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encouragement of his friend, he studied for the ministry. He is now a clergyman, doing splendid work in the far west. He was made a minister by the President of the United States.

HIS POPULARITY WITH THE NEWSBOYS. While governor of Ohio, Mr. McKinley walked to and from the statehouse daily. These trips were watched for by the newsboys of Columbus, to whom they meant a golden harvest. No matter what the paper or its politics, the governor made an invariable practice of purchasing a supply from each and every newsboy who cropped up in his path or besieged him as he walked up and down the statehouse steps.

One very stormy day the governor emerged from the statehouse on his homeward trip, accompanied by a friend, who urged, in view of the storm and sleet, that the governor get home quickly and avoid the newsboys.

“No!" said the governor, “this stormy day they need me to buy their papers more than any other time. Another thing is, they will look for me, and I do not mean to disappoint them.”

This was his method of distributing help to the boys willing to work for their living and who would not have liked the idea of receiving charity.

DUTY TO COUNTRY ABOVE SELF. After the destruction of the United States battleship Maine, in Havana harbor, almost every prominent leader in the Republican party, almost every Republican member of Congress, almost every newspaper was crowding President McKinley to take radical action upon the Cuban question. His message proposing armed intevention was written, submitted to the cabinet and approved. It was all ready to send to an impatient congress, which had given notice through its committees that unless the President did something before a certain date the independence of Cuba would be recognized and war declared. While the cabinet was in session, Assistant Secretary Day entered with a cablegram from Consul-General Lee advising the department of state that it would be impossible for all the United States consuls to leave Cuba within less than ten days, and asking that if radical measures were taken, the consuis in Cuba might be assassinated or the consulates mobbed. When the President read that dispatch, he turned to his cabinet and said calmly:

"Well, we must hold up this message until all our people are out of Cuba."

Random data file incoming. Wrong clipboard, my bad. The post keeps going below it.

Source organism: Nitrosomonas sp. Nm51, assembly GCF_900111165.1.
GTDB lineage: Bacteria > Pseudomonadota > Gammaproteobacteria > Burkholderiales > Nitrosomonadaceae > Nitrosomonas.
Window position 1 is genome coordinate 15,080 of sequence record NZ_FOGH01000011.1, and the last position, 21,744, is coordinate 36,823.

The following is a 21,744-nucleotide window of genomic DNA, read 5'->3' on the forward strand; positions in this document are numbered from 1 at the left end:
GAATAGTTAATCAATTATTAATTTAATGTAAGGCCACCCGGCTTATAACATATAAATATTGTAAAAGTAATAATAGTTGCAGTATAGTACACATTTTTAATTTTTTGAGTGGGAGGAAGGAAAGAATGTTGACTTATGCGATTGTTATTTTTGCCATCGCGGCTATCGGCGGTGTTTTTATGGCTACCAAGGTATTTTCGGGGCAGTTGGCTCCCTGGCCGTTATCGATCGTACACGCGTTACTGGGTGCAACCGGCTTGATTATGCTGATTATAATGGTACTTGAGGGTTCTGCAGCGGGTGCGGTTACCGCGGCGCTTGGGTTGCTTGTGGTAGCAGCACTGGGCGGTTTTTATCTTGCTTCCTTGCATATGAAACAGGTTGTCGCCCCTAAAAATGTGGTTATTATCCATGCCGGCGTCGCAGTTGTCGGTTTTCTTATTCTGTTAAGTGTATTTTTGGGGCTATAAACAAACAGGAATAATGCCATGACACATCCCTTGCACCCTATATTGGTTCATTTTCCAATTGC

"Impossible !" exclaimed two or three of his advisers in unison. Congress will not permit twenty-four hours' delay. It will be impossible to restrain them. If you withhold that message any longer, Mr. President, you will be politically ruined,” said one of them.

The President looked down at the table for a moment, thoughtfully, then, raising his eyes with a determined expression, remarked :

“The important question is not how a postponement will affect me, but how it will affect those consuls in Cuba. We have already lost enough lives. I shall hold the message.”


Just after President McKinley's inauguration he had his relatives who were in the city, at a family dinner at the White House. It was a large company and a good dinner. Dear old Mother McKinley was there, but she was not very talkative. She was too happy for words. But she kept a sharp eye on the dinner, and no detail of it escaped her. She was impressed by the quantity of cream served with the fruit and coffee, for she looked up at her son in her sweetly simple way and said:

“William, you must keep a cow now.”.

Some of the younger members of the family party found it difficult to suppress a smile, but the President, with his usual tact ard graciousness, replied:

“Yes, mother, we can afford to have a cow now, and have all the cream we can possibly use."


Just after election, which made Mr. McKinley President-elect, an old man, one of the oldest friends of the McKinley's, called at the Canton home.

“Why, how do you do, Uncle John?" cordially exclaimed the President-elect to the farmer.

The farmer's face flushed as he replied, “Neighbor, 'taint all right to call you neighbor any more, and I want to know just how to speak to you. You used to be just Major McKinley, and then you was Lawyer McKinley, and then after a bit you was Congressman McKinley, and then you got to be Governor McKinley, but you ain't President yet."

The President-elect laughed heartily at the perplexity of his constituent, and answered:

“John, I won't have a friend of mine, such as you are, address nie by any prouder title than that of major. That rank belongs to me. I am not governor any more, and I am not President yet. So you just call me plain major, which I like to be to all my friends."


Many people wonder how the President got through the amount of work required of him daily, and how he stood the strain. Perhaps as close view of him in his official life as could be presented, is found in this estimate given in 1898 by one of his closest friends, Senator Edward Wolcott, of Colorado :

“The President is, without exception, the kindest-hearted man that I have ever met. He is so good and kind in his nature that he is growing younger every day. His only worry is that when night comes he thinks of the activities of the busy day, and wonders if he has not failed to see someone who wanted to see him, or failed to do something whicii someone wanted him to do. Instead of growing old in the White House, the wrinkles are coming out of his face. He is the happiest man in the country. He is full of joy because the fates have placed in his hands the power to do so much good, and to show so much kindness and generosity. You can see it in his face and feel it in the touch of his hands. There is no man in this country for whom the sun shines brighter than for William McKinley. The work and worry that killed other Presidents, only warm his heart and gladden his life. Whenever I see the President I think there is a lesson in his life for us all: that we should soften our natures and strive to find pleasure in doing good, rather than in self-seeking."